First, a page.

Today we’re hearing from piping plover with pink leg band 85. He’s been spotted in several places along his migration journey and would love to share his story as he arrives home to the Atlantic Coast.
Hey everyone! I’ve had a lovely winter vacation in the Bahamas enjoying the crystal clear water and white sand beaches. I’ve eaten my fill of tiny invertebrates in the sand and the changing sun has let me know it’s time to fly. I’ve flown over one thousand miles now and I’m quite exhausted, but it feels great to be home on the beaches of Forsythe National Wildlife Refuge in New Jersey.
Within no time, I revisited my favorite hangouts. I love feeding at the water’s edge and reuniting with old flocks of friends. I recently found my mate, Maverick, and we plan on nesting here this spring.
A couple winters back, I was outfitted with this showy bracelet, lucky number 85. Scientists use it to monitor our population numbers, as we dwindled to 790 pairs in 1986. How scary! Luckily, as of last season, we were up to 1,941 pairs along the Atlantic Coast, with the help of the Endangered Species Act and conservationists. Did you know there are still fewer piping plovers than polar bears? There’s more work for us ahead.
Forsythe is one of a handful of national wildlife refuges that provide safe havens for me and my friends. Outside of these areas we face a lot more people—and pets too. We try to deter those who wander too close to our families by feigning a broken wing (See below photo by John Van de Graaff). Our sand-colored eggs hide well from predators, but can easily be stepped on. While many people, and even their furry four-legged companions, can be gentle giants, it’s exhausting work keeping our chicks out of their way.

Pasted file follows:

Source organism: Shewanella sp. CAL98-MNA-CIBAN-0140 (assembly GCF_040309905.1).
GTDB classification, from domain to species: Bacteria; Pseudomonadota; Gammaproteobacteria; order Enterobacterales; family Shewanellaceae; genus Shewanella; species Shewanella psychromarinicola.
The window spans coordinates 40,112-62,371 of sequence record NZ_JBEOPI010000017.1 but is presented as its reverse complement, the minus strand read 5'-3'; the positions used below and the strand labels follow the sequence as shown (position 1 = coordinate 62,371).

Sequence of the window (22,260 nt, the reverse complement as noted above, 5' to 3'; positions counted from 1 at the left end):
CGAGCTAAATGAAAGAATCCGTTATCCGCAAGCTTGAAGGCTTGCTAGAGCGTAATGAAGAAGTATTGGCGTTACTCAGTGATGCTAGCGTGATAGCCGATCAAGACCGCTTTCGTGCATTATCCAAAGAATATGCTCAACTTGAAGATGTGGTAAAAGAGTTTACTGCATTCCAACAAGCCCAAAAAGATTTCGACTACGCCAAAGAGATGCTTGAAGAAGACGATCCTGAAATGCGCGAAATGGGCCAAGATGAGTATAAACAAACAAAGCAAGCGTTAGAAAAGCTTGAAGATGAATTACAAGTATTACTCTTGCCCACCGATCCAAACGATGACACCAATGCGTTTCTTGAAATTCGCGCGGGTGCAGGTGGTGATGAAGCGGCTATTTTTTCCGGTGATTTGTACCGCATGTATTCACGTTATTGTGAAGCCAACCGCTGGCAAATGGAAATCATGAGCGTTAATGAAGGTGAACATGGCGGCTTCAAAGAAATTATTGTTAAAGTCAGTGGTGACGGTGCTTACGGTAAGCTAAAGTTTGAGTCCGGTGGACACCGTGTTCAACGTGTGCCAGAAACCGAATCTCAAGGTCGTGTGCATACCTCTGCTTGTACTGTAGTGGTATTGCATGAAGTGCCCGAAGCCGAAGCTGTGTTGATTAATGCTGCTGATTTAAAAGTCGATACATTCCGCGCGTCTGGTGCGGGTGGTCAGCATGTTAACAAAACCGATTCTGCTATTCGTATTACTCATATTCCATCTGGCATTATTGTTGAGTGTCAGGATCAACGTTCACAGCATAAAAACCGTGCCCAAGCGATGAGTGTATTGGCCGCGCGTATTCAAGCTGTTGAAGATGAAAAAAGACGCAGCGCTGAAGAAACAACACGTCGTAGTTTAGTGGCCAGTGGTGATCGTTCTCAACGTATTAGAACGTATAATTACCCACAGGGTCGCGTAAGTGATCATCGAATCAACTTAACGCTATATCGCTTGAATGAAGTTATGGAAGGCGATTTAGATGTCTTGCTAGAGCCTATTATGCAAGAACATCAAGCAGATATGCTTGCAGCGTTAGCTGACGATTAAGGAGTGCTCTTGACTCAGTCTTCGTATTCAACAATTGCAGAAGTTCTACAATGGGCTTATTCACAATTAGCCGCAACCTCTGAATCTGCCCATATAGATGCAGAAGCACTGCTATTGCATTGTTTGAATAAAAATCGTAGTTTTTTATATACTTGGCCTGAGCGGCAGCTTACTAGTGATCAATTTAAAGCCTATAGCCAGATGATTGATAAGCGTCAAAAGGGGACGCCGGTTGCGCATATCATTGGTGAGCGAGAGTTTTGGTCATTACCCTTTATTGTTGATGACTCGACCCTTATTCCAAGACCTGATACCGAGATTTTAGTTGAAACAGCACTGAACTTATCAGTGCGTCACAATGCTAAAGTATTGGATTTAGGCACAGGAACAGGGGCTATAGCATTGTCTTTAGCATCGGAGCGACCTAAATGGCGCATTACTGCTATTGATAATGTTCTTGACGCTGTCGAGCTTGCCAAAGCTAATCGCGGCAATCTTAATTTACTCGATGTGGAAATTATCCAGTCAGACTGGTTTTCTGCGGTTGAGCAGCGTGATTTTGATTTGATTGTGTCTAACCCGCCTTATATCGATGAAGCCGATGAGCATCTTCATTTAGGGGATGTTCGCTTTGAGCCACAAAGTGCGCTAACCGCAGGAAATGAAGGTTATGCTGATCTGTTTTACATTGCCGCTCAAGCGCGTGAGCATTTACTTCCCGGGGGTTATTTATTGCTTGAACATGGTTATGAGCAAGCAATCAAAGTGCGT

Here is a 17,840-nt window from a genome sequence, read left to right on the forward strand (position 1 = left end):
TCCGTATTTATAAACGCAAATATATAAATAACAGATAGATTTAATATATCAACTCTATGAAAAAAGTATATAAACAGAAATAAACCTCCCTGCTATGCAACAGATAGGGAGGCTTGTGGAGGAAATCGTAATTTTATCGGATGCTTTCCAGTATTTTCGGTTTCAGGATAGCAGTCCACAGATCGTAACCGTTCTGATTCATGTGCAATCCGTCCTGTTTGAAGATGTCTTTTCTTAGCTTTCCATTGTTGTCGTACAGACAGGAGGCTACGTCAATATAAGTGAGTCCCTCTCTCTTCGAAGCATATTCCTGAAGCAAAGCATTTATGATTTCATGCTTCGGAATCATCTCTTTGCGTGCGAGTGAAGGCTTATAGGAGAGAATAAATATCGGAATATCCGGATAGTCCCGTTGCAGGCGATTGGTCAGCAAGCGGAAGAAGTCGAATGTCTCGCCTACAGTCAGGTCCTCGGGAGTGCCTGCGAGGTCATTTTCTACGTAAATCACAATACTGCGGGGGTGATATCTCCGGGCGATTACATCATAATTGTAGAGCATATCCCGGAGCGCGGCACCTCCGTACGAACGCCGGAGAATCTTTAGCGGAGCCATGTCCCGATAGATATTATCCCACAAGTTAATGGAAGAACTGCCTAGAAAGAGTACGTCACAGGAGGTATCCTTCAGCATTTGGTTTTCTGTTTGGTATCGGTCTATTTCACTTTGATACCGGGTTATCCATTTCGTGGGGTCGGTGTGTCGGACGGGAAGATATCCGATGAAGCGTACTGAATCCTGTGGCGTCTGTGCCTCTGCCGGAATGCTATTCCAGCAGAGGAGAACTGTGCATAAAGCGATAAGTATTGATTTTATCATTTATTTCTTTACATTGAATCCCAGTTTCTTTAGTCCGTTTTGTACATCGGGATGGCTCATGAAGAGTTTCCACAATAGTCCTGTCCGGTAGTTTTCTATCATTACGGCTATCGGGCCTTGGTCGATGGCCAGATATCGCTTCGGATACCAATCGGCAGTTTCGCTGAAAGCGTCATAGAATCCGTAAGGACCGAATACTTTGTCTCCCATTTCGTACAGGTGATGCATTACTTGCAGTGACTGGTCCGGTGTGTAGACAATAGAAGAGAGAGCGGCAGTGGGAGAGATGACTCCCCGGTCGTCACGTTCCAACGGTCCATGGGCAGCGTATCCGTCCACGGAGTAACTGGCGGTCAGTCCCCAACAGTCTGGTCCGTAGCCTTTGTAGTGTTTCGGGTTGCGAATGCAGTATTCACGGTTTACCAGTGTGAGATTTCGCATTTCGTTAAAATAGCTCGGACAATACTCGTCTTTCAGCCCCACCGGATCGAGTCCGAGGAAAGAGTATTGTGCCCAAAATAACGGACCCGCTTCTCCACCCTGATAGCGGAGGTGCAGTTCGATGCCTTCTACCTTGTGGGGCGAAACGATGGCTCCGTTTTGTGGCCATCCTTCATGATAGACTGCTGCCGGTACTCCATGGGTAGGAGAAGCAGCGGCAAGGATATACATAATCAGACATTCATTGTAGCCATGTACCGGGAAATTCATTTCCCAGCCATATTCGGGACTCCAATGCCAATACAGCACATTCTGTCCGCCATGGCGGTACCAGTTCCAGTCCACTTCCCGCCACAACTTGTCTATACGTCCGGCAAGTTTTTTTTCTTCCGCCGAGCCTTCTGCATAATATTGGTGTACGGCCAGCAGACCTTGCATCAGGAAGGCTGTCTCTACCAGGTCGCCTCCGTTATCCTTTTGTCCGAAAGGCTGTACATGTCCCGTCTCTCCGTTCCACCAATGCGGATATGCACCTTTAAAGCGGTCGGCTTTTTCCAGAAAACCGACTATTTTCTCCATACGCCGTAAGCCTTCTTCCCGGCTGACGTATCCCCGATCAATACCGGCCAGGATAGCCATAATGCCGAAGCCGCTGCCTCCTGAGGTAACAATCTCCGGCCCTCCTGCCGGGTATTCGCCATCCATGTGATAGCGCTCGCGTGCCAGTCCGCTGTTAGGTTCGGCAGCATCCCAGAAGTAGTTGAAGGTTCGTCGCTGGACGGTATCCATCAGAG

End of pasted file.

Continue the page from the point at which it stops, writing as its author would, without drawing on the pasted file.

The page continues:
The cool and crisp waters and wide sandy shore are the perfect places to share with family. Maverick and I hope to have four little eggs in the nest this year. Being my third breeding season, I’ve got parenting down to a science. We’ll spend equal time sitting on the nest, but I’ll wrangle the chicks while their mother forages and regains her strength. This time can be chaotic, having babies running in every direction only hours after hatching.
We do have some concerns for our little peeps as they grow. Our sandy-colored crew blends into the shells making us hard to spot for some, but also leaves us vulnerable to getting trampled. If that’s not frightening enough, predators like cats and raccoons are drawn to the trash and scraps left behind by others enjoying the shore. Dodging all dangers is a grueling task at best, but thankfully we’ve got biologists and volunteers on our side. My family and friends feel safest on our nest and foraging in the sand without many disturbances. We look forward to our busy summer months on the Atlantic coast and hope our children can experience the same when they return here next spring.
By following some specific steps, we can share the beach with piping plover adults and chicks to help them survive.
- Follow the guidance on signs and respect all areas fenced or posted for protection of wildlife. Your actions can benefit sea turtles, terns, American oystercatchers, and black skimmers, among other animals.
- Watch these entertaining birds from a distance.
- If pets are permitted on beaches used by piping plovers, keep them leashed and away from birds. Keep your cats indoors.
- Remove trash and food scraps from the beach, because they attract animals that might eat piping plovers and their eggs.
- Do not feed animals on or near the beach.
- Volunteer as a piping plover monitor, ambassador, or educator on your local beach. Tell your friends and family how to help.